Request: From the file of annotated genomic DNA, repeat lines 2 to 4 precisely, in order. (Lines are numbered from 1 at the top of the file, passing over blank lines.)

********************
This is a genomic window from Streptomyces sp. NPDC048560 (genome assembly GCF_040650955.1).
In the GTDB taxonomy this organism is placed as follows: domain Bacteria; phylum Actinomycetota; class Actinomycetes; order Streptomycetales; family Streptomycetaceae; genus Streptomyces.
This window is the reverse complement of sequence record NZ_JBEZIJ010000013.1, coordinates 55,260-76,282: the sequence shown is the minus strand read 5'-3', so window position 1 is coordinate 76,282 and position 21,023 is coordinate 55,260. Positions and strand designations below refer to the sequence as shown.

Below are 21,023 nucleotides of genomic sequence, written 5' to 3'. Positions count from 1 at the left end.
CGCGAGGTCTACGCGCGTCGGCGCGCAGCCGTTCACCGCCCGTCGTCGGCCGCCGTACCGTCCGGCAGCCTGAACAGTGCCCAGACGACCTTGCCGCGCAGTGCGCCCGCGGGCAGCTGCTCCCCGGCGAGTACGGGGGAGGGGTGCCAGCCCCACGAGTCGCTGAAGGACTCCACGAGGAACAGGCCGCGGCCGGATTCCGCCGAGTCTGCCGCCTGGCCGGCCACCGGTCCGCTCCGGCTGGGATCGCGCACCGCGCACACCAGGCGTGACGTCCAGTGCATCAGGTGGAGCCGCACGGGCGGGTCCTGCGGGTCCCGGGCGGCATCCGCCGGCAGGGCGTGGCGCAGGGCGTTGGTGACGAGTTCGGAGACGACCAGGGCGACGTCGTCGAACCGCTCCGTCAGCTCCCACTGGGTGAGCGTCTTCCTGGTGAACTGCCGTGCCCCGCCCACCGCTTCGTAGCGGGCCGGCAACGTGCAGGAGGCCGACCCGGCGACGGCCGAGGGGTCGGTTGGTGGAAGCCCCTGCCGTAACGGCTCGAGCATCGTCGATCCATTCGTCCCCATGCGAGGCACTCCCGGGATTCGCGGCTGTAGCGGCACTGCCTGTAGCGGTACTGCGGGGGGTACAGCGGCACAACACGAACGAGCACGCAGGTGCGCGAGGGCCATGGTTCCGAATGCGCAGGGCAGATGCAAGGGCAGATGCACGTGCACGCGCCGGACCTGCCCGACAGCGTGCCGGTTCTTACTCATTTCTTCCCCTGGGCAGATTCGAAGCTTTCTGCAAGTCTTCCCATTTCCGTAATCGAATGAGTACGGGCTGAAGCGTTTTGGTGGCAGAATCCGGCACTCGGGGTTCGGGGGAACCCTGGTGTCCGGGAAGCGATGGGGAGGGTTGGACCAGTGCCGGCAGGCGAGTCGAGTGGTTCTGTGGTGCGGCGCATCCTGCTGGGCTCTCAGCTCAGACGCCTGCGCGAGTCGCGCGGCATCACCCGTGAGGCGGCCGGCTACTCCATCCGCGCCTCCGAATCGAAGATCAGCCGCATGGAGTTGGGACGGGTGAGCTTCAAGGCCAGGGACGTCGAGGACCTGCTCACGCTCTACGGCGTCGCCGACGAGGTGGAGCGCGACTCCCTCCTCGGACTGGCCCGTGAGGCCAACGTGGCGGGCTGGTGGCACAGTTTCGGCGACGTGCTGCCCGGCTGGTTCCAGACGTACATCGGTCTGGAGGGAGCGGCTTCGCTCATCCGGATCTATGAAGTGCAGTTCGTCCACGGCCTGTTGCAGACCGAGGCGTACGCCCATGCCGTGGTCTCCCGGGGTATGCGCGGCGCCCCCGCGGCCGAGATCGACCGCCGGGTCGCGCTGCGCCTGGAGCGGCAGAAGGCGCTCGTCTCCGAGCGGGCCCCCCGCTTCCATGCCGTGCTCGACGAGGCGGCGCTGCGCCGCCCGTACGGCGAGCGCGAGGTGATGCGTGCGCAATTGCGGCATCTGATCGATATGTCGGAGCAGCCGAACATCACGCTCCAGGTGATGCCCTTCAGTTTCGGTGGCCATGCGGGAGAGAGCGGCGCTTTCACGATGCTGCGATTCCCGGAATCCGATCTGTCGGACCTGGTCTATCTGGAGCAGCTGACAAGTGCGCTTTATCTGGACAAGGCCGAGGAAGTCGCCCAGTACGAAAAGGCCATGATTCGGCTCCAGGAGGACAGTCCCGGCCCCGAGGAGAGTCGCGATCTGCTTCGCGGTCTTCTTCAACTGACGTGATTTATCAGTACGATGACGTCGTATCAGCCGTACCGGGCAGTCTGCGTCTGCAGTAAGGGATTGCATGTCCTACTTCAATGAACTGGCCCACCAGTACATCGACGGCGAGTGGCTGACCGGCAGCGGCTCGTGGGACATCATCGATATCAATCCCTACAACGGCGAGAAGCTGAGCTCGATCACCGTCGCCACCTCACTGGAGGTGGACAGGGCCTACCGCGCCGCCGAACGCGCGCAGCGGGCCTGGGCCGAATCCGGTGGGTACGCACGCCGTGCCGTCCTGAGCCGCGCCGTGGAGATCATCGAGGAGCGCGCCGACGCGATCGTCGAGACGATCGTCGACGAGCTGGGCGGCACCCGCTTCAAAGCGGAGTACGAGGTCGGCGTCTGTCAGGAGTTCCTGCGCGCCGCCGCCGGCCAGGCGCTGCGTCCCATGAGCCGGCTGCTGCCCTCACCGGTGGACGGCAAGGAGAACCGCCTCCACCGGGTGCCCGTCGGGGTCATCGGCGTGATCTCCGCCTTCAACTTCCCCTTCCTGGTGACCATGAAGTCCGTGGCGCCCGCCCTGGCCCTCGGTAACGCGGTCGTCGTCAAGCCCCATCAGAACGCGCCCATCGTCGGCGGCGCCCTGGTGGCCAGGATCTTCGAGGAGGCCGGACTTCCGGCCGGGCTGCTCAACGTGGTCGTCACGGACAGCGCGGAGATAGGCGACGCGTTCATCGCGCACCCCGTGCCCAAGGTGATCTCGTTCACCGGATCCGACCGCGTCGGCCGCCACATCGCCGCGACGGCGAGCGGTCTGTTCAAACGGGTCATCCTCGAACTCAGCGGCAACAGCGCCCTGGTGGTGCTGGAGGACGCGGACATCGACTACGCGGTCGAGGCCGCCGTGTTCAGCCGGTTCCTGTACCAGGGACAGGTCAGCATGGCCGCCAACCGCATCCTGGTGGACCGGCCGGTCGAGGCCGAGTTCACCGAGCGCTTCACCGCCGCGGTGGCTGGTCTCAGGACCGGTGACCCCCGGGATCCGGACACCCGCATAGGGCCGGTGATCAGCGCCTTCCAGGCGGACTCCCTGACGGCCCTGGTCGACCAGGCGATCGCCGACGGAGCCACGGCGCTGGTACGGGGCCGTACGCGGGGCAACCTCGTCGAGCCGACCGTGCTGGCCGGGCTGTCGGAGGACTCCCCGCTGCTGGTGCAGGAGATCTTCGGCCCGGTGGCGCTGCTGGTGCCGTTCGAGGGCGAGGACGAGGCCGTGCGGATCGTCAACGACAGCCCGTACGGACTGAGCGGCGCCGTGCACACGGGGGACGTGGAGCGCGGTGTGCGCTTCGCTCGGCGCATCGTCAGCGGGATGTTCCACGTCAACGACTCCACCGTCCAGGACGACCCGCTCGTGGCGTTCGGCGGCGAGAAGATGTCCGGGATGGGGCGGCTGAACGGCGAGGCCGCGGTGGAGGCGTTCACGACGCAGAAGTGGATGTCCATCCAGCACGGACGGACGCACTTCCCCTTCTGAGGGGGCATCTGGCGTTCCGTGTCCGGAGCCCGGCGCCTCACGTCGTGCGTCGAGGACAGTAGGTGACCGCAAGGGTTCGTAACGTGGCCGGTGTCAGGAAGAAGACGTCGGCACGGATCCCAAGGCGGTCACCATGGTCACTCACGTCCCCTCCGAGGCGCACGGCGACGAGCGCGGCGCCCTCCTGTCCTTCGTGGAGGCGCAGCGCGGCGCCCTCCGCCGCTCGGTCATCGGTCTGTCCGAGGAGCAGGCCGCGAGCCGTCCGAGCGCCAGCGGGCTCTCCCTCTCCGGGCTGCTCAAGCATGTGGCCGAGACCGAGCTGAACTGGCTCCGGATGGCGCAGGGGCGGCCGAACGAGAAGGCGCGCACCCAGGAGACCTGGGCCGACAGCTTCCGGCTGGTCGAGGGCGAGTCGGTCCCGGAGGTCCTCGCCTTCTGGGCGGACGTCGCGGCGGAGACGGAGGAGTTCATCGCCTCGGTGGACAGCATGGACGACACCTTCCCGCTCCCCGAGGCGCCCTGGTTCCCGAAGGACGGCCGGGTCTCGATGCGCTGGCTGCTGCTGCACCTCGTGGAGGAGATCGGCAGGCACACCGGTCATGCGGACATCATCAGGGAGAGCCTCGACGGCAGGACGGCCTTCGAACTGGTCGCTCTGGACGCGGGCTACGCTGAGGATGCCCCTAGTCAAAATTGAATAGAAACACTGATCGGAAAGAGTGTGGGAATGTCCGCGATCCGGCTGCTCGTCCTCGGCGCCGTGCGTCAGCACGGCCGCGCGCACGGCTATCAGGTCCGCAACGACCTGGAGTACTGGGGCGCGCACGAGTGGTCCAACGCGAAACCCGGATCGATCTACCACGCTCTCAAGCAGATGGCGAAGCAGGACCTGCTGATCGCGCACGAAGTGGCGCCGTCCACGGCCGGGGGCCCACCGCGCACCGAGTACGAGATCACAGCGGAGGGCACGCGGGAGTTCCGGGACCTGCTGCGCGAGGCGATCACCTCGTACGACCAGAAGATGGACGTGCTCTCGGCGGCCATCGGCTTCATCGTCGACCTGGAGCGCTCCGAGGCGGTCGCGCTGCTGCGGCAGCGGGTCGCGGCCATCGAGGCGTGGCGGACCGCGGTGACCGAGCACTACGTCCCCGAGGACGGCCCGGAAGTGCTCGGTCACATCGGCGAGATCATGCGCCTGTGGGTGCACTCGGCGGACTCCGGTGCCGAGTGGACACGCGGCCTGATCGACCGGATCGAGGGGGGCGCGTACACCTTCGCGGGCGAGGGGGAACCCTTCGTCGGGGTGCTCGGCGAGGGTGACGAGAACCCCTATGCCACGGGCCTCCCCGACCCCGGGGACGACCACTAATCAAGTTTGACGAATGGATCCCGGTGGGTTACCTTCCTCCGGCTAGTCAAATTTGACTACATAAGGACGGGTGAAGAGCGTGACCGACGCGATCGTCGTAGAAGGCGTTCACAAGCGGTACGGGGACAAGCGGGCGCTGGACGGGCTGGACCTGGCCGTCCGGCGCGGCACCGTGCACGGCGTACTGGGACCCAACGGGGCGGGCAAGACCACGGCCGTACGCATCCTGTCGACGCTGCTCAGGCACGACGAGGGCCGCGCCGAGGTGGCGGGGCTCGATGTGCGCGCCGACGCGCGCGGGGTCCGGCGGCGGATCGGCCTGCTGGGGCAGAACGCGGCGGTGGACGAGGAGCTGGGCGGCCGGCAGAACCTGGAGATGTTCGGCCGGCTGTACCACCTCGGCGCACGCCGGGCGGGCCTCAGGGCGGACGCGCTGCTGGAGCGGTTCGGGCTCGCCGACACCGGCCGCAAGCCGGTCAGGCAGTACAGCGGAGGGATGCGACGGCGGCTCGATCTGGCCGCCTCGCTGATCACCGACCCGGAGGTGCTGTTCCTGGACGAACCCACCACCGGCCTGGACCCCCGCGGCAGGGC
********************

In the GTDB taxonomy this organism is placed as follows: domain Bacteria; phylum Actinomycetota; class Actinomycetes; order Streptomycetales; family Streptomycetaceae; genus Streptomyces.
This window is the reverse complement of sequence record NZ_JBEZIJ010000013.1, coordinates 55,260-76,282: the sequence shown is the minus strand read 5'-3', so window position 1 is coordinate 76,282 and position 21,023 is coordinate 55,260. Positions and strand designations below refer to the sequence as shown.

Below are 21,023 nucleotides of genomic sequence, written 5' to 3'. Positions count from 1 at the left end.